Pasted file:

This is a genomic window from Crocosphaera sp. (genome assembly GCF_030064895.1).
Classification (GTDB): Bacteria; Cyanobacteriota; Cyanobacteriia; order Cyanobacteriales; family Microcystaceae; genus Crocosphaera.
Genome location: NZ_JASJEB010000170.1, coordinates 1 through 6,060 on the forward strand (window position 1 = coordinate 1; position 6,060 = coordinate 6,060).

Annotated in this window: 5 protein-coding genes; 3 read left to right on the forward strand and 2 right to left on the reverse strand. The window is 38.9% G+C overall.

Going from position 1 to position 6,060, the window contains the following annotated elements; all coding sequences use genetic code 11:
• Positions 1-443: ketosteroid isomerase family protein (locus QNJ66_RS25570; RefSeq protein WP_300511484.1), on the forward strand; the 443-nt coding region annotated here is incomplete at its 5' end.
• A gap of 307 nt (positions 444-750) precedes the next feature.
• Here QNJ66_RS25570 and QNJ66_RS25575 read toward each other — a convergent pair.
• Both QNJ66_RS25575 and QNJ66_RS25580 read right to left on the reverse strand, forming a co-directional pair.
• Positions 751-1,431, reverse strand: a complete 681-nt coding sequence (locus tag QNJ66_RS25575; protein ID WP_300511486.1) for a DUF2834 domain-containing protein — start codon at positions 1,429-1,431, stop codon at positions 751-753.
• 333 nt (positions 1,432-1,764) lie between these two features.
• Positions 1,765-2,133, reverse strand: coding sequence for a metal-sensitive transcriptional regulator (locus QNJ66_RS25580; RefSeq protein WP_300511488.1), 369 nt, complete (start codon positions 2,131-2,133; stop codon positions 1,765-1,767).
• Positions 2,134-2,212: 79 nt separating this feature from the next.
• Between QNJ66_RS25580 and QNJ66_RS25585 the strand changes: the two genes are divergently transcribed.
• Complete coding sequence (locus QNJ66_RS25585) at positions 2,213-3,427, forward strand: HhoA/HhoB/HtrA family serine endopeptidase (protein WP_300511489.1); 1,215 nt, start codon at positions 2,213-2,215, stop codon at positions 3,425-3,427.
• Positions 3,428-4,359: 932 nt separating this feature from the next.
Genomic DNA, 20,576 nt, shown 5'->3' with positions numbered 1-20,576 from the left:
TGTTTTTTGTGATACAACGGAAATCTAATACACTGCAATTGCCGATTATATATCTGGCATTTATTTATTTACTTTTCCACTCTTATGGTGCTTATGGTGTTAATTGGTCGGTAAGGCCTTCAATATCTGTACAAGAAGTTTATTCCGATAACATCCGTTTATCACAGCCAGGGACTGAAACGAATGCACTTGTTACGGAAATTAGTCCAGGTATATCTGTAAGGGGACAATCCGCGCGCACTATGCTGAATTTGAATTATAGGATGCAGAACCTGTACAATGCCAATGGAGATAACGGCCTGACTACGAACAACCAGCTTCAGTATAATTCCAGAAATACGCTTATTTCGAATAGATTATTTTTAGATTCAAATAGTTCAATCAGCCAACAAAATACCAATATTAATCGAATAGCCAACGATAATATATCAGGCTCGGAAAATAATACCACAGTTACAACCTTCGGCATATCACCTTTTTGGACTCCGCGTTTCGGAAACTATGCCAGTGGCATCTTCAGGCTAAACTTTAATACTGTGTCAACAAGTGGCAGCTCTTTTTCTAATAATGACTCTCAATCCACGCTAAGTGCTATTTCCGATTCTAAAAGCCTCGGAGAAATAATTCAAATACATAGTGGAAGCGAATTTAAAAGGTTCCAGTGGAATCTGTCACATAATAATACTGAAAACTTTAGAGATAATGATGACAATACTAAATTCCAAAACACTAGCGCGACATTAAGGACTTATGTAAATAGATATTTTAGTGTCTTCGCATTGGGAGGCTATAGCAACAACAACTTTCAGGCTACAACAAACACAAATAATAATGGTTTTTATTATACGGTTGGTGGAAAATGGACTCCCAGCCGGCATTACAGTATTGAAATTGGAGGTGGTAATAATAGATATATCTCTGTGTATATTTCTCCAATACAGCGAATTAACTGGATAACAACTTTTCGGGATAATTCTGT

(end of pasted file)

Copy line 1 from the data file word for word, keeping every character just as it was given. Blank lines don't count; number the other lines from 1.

This is a genomic window from Crocosphaera sp. (genome assembly GCF_030064895.1).